Seborrhea(redirected from congenital seborrhea)
Also found in: Dictionary, Thesaurus, Medical.
Related to congenital seborrhea: seborrheic keratosis, Nummular dermatitis, Seborrhoeic keratosis, seborrhea capitis, seborrheic wart
a skin condition characterized by a secretory disorder of the sebaceous glands. Seborrhea occurs in both sexes, usually during puberty, and is undoubtedly associated with neuroendocrine disorders. It affects the scalp, face, chest, and back.
Several forms of seborrhea are distinguished: seborrhea adiposa, concrete seborrhea, and mixed seborrhea. During seborrhea adiposa, sebum is secreted in abnormal amounts and accumulates on the skin; the ducts of the sebaceous glands are enlarged and gaping. Hair on the head is greasy and shiny and falls out readily, causing thinning hair in women and permanent baldness in men. Other symptoms include an increase in nervous excitability, fluctuations in arterial pressure, and other functional disorders of the autonomic nervous system. The intensity of sebum secretion decreases by the age of 24–26 years.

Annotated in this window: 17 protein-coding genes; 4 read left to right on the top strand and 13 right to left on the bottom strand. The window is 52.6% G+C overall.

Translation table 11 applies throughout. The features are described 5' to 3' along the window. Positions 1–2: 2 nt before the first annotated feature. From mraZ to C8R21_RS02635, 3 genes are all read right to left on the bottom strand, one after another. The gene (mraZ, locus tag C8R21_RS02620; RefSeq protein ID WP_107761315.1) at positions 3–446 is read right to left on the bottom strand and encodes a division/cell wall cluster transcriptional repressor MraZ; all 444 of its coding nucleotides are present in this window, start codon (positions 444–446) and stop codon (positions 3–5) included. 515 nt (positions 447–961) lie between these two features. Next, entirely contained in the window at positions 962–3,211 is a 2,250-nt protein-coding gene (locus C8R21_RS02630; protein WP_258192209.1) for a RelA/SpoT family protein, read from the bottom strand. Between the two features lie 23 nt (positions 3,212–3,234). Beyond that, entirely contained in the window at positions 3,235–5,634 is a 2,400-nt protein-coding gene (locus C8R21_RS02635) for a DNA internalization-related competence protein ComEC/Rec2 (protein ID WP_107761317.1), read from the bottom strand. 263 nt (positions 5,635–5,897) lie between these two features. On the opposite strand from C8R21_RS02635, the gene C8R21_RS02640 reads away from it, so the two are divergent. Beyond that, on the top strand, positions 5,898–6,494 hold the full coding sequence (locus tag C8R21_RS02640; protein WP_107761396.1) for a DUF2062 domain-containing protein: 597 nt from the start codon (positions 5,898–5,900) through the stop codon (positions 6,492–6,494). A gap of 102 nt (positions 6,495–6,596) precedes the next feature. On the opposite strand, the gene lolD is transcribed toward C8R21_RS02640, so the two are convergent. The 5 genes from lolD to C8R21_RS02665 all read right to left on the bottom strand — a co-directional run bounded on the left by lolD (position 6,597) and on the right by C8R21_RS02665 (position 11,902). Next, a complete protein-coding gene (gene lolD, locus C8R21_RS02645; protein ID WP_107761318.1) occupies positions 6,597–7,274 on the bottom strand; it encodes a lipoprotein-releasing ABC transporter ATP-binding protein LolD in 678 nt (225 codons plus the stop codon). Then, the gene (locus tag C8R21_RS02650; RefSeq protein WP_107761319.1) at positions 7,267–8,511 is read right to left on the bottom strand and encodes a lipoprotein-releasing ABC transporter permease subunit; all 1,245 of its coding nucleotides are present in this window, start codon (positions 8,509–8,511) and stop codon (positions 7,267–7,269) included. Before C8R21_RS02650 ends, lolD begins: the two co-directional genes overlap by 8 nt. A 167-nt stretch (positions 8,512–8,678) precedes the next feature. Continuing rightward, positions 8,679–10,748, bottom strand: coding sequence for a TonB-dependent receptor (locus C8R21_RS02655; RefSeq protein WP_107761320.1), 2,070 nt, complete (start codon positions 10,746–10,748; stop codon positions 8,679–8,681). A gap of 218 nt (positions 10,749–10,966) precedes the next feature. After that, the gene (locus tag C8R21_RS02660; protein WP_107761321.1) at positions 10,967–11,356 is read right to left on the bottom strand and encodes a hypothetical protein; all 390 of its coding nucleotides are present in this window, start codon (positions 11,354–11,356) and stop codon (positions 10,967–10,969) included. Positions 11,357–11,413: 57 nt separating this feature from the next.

Concrete seborrhea is characterized by a less abundant secretion of sebum. An increased keratinization of the openings of the hair follicles obstructs the ducts of the sebaceous glands and results in the formation of blackheads, or comedones. The skin hardens at the affected sites, is dirty gray in appearance, and tends to form blackheads, keratin cysts, and scars; desquamation is pronounced and endocrine disorders are common. Hair does not usually fall out, and the process abates by the age of 26–28 years.
During mixed seborrhea, the symptoms of seborrhea adiposa are prominent on the face and scalp, and the symptoms of concrete seborrhea are prominent on the back and chest.
The treatment of seborrhea is directed at normalizing the activity of the endocrine glands (hormone therapy) and the nervous system (bromine and bismuth preparations, vitamins B1 and B6, hydrotherapy) and stimulating metabolic processes, for example, by the administration of blood transfusions, multiple vitamins, or arsenicals. External treatments include the application of paraffin and skin disinfectants (2 percent salicyl alcohol or resorcinol), the use of ultraviolet irradiation, and the removal of comedones.
REFERENCEKorolev, Iu. F. Seboreia. Leningrad, 1963.
I. IA. SHAKHTMEISTER